he International Chamber of Shipping (ICS) is warning of reports of seafarers being denied medical evacuation or access to ports despite serious medical conditions, describing the practice unacceptable.
“We’re receiving alarming reports of seafarers who are suffering from serious medical injury such as a stroke, be denied medical evacuation for over four days. This is simply not acceptable,” Guy Platten, SecretaryGeneral of the ICS said on Friday. ICS has issued new guidance for ship-owners and operators to deal with unwell seafarers.
The chamber said on Thursday, May 28, that it was planning to remind governments of their obligations to provide medical care for seafarers during a virtual meeting of healthcare professionals, organized by the World Health Organization (WHO), International Maritime Organisation (IMO) and International Labor Organisation (ILO), where the latest guidance for seafarers was set to be discussed. The 48-page document builds on the previous guidance issued in March, providing comprehensive recommendations on: Safe port entry, shipboard measures to address risks associated with COVID-19, managing an outbreak of COVID-19 on board ships and managing other medical issues during COVID-19, including medical assistance to seafarers in ports.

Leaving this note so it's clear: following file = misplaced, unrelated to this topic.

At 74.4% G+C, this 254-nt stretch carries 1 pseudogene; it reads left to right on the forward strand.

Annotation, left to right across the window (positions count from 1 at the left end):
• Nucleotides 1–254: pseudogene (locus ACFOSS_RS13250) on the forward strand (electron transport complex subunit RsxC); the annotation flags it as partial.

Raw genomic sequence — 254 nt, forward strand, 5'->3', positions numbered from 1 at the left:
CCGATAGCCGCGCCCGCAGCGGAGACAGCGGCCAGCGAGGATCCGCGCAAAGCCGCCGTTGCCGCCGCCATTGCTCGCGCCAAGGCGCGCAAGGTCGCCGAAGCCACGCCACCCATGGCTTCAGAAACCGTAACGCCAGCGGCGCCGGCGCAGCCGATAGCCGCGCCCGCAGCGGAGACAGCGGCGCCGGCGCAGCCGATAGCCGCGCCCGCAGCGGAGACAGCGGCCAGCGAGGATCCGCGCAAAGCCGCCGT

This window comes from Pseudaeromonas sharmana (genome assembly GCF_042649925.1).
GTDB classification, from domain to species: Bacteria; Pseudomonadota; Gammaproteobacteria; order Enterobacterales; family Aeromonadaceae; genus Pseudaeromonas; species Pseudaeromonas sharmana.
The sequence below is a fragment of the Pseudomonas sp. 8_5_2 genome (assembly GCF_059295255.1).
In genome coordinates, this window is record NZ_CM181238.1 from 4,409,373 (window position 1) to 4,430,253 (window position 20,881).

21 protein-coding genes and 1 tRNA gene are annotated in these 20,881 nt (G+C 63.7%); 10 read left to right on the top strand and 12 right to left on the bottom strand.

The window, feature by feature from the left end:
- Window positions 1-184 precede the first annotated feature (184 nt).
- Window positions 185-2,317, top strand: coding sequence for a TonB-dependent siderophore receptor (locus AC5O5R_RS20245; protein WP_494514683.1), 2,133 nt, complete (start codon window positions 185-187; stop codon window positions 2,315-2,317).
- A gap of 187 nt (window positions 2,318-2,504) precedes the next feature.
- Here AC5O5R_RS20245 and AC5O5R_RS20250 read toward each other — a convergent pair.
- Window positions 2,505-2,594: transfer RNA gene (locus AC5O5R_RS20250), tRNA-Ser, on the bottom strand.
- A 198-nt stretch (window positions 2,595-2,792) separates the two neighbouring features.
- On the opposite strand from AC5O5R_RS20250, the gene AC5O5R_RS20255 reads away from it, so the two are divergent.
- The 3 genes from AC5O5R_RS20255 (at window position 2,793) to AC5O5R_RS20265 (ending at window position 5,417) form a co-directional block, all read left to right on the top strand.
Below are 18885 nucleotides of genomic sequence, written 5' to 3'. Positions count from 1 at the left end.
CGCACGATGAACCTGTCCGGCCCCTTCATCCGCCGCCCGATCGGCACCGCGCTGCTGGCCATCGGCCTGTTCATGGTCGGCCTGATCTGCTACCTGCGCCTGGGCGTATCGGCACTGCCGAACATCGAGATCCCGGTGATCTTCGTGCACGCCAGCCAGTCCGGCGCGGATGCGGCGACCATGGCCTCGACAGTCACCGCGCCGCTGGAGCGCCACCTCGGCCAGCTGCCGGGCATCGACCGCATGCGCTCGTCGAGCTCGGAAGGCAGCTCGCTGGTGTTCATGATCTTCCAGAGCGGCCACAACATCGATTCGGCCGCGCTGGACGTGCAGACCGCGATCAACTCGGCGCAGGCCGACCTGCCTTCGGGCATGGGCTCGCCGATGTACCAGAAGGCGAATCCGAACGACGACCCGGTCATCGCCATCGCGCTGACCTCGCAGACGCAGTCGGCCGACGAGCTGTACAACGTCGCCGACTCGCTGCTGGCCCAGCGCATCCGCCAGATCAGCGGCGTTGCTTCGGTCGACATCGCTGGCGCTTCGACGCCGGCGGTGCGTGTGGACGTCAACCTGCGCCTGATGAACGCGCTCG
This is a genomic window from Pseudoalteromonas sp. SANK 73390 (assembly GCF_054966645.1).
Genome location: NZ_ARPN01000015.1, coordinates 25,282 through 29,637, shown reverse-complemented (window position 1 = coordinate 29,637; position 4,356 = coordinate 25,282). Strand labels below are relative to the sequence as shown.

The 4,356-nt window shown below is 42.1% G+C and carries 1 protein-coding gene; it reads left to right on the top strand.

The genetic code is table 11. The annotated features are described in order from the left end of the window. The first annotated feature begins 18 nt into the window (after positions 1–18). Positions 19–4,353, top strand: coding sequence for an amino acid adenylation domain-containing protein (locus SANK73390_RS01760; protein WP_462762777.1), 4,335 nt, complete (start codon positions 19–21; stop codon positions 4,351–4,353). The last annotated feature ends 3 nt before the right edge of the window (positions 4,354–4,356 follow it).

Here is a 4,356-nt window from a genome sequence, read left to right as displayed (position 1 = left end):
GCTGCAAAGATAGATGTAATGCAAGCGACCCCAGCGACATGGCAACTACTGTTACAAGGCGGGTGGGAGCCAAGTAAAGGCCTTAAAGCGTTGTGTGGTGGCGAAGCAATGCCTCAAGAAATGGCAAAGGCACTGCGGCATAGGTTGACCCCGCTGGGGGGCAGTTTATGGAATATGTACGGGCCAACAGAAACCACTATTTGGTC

“The new guidance should serve as a reassurance to governments and port authorities that it is fully possible to conduct crew changes in a safe and effective manner. Urgent action is now required to ensure that no other seafarers are subjected to prolonged period without medical assistance if they need it,” the chamber pointed out.
Since the outbreak of the virus, COVID-19 related restrictions and the drastic reduction of air traffic have prevented over 200,000 seafarers from routine changeovers, according to the data from ICS. Spending an extended period onboard, these seafarers are at risk from adverse health effects, including fatigue and mental health issues.